The ability to live safely and affordably near our state’s capital is paramount. Housing is the lowest rung in the ladder for a thriving society. Stable housing is a building block for better mental and physical health and higher educational achievement for both children and adults. Consequently, it is imperative that the state of Tennessee focus on expanding affordable housing, reducing the challenges to obtaining housing, protecting those who rent and responsible landlords, while also investing in our services for the unhoused throughout the state.
The last two years have been difficult for the country and in particular the state of Tennessee. While some states were able to rebound out of the pandemic faster, Tennessee has continued to grow in some arenas, but has seen wage stagnation and is more acutely affected by the inflation eating away at the country due to the nature of our economy. Tennesseans must dedicate ourselves to building an economy for every rung on the socioeconomic ladder. Tennessee has signifcant work to do towards: paid family leave, paid vacation, and childcare subsidies. Additionally, we must advocate for the right to organize and bargain collectively and be wary of corporate consolidation that hollows out opportunities for growth for working and middle-class families.
Tennessee needs to return the power to the people. Currently, large corporations and lobbyists have usurped our institutions. Elected officials representing the desires of their constituents should be battling for Tennessee’s interests, not their own. I believe in a ban on political contributions from lobbyists and for-profit corporations and redistricting reform.
The traffic in Nashville has gotten progressively worse and our average commute times are now twice the national average. Traffic is more than simply a headache as it has a tremendous effect on our economy, our health, and our future. A refusal to invest in adequate public transit twenty years ago is already beginning to reduce our capacity to compete as a state.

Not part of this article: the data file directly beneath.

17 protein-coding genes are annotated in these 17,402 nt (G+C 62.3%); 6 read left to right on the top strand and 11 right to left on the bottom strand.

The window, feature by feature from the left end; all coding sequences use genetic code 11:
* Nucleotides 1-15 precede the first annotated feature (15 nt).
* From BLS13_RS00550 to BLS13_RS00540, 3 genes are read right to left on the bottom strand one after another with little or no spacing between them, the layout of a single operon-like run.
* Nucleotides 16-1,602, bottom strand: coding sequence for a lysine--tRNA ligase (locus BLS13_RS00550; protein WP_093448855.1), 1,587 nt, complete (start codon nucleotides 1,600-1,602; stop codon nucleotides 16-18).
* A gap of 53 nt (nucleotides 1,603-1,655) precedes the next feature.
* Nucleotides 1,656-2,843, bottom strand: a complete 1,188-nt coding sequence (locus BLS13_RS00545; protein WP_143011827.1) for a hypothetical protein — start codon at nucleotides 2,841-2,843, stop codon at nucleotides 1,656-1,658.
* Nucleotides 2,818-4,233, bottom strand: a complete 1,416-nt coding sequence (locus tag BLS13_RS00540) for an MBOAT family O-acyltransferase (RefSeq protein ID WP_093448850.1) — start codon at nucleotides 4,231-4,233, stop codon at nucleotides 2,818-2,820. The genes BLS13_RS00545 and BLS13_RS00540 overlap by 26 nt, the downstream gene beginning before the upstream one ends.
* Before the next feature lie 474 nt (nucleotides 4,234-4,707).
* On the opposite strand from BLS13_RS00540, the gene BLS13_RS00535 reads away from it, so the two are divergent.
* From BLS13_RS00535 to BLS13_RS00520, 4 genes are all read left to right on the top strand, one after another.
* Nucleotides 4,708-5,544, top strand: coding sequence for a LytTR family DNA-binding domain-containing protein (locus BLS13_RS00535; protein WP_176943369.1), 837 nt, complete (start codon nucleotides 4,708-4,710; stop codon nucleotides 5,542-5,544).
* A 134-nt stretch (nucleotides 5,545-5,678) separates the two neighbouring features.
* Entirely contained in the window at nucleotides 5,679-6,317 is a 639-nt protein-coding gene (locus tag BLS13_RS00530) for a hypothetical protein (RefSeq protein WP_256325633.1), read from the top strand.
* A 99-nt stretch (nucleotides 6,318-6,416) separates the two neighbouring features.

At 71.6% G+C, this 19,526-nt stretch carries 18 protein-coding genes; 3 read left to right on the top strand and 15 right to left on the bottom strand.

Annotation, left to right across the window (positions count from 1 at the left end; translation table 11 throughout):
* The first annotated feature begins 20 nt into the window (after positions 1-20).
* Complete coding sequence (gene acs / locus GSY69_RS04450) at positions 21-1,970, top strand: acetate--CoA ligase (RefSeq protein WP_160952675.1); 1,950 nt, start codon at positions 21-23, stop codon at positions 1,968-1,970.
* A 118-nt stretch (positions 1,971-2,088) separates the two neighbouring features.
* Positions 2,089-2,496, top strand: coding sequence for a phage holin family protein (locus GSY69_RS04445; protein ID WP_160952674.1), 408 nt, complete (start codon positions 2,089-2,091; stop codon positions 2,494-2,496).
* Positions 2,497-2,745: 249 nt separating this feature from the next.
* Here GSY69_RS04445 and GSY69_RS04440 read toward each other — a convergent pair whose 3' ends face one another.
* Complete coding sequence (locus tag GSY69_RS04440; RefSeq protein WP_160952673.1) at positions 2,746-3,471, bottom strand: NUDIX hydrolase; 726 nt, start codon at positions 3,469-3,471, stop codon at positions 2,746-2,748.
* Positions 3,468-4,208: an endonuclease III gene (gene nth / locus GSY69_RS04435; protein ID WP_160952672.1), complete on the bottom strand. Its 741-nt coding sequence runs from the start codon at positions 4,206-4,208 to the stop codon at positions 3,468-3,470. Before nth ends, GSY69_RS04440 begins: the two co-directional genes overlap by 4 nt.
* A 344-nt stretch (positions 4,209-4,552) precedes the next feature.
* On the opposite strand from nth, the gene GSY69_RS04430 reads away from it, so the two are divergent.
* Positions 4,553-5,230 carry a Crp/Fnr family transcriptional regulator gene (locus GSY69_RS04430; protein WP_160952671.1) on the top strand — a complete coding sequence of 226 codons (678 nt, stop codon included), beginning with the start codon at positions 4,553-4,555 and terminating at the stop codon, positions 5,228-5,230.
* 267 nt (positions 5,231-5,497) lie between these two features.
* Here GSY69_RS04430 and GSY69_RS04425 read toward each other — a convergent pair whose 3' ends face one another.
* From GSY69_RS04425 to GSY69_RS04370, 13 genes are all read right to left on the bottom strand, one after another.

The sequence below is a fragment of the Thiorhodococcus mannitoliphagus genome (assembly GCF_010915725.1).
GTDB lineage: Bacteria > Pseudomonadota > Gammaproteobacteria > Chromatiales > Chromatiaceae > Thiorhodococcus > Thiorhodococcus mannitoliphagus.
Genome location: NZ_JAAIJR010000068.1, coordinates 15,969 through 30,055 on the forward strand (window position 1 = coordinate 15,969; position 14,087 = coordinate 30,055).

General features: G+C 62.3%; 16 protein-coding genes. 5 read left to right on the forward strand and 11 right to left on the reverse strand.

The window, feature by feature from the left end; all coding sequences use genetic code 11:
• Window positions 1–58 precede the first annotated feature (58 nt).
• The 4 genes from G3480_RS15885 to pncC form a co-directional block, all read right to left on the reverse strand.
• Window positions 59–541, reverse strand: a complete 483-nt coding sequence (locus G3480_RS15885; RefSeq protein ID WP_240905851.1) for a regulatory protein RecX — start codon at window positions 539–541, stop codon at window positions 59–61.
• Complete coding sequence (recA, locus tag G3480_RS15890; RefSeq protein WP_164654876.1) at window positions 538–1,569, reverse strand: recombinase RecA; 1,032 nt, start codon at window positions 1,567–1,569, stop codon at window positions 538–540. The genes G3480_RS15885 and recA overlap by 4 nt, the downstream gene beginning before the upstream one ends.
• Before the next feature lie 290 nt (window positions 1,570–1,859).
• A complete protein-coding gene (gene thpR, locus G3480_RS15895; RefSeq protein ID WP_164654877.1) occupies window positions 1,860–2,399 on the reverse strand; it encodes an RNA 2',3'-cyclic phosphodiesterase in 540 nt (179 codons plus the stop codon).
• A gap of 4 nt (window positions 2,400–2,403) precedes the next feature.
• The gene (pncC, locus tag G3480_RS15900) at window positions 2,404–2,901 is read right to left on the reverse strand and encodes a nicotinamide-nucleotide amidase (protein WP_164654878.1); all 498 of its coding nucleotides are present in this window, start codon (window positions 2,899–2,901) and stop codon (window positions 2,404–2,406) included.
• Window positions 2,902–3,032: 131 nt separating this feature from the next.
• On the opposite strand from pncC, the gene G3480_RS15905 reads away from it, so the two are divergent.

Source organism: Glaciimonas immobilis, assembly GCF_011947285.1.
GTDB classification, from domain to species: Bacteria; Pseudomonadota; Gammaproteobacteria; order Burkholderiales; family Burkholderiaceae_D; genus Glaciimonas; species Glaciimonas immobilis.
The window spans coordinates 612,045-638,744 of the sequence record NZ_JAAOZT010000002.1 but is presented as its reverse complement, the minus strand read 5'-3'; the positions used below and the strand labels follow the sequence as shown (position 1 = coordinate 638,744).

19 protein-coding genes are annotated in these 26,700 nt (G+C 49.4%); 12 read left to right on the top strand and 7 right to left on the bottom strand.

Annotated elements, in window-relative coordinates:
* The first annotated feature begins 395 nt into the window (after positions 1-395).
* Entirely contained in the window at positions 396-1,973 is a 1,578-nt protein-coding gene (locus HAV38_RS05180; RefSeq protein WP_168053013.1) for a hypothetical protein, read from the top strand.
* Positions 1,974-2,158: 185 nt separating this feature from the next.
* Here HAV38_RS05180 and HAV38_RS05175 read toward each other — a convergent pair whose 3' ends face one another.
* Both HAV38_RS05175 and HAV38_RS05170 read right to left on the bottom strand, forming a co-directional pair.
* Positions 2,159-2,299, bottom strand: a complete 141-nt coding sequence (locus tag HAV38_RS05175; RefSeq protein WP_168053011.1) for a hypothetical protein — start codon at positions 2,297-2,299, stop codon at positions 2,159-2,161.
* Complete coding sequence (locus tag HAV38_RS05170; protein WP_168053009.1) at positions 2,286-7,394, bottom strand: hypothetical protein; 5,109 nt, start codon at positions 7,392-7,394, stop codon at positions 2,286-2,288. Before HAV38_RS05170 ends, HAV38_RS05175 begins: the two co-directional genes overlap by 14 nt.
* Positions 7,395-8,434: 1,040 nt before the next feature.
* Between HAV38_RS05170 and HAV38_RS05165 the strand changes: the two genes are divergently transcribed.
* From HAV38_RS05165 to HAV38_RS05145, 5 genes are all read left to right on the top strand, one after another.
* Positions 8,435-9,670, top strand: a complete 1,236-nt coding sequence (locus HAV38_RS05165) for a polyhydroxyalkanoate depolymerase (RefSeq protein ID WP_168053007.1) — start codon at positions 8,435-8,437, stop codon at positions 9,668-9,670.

In the TN legislature, I plan on fighting for investments in public transit, pedestrian safety, and better roads.
I will keep advocating for:
Using the $630M in the infrastructure bill marked for TN to improve public transit including not only the WeGo Star, but also public buses and an initiative to see what small steps we can take to reduce the number of cars on the road.
I have spent numerous years teaching in Nashville and Vermont and believe that we must recommit ourselves to public education and comprehensive education. I reject the idea that Tennessee’s students are not ready to learn our actual history as a nation.
If elected, I will fight for competitive teacher salaries to attract and retain highly skilled teachers, better loan options for those hoping to become teachers, and for Tennessee to meet the highest standards when it comes to educating our growing population.
Climate change is our biggest issue as a society. There are a number of issues pressing Tennessee right now directly related to climate change including the Smoky Mountain Fires of 2022, the rapid filling of our landfills, and the devastation of our waterways and native species by pollution and rising temperatures.
As a state senator, I will incentivize the diversion of waste from landfills, hold repeat polluters accountable, protect our land and waterways, and focus on creating sustainable jobs in the climate sector.
I believe every Tennessean should have access to affordable healthcare. I understand how unexpected medical bills can destroy a family’s finances in an instant. In the legislature, I will support efforts to rein in healthcare costs and develop protections for patients facing staggering medical debt.